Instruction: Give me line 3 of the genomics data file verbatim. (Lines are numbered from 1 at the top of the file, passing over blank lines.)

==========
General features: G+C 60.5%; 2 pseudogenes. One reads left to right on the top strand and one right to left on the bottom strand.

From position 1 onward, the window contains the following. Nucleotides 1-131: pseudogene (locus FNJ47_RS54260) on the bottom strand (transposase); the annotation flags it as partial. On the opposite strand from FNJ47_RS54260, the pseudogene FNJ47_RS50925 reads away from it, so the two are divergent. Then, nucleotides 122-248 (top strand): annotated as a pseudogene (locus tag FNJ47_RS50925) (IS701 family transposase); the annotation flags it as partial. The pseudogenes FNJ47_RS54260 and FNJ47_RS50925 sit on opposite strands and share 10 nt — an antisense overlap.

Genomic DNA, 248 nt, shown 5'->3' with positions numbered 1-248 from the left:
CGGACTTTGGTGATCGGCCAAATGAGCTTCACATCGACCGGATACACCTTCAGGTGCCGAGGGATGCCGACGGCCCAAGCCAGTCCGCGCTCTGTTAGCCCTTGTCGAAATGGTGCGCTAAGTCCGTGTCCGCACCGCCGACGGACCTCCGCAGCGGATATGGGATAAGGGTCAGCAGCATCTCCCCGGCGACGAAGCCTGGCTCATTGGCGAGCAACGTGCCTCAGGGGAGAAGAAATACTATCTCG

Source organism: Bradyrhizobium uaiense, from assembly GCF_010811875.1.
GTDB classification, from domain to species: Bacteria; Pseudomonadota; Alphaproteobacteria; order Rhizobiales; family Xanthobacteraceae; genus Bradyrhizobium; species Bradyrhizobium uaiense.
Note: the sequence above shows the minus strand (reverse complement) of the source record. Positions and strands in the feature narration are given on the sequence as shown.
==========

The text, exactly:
Genomic DNA, 248 nt, shown 5'->3' with positions numbered 1-248 from the left: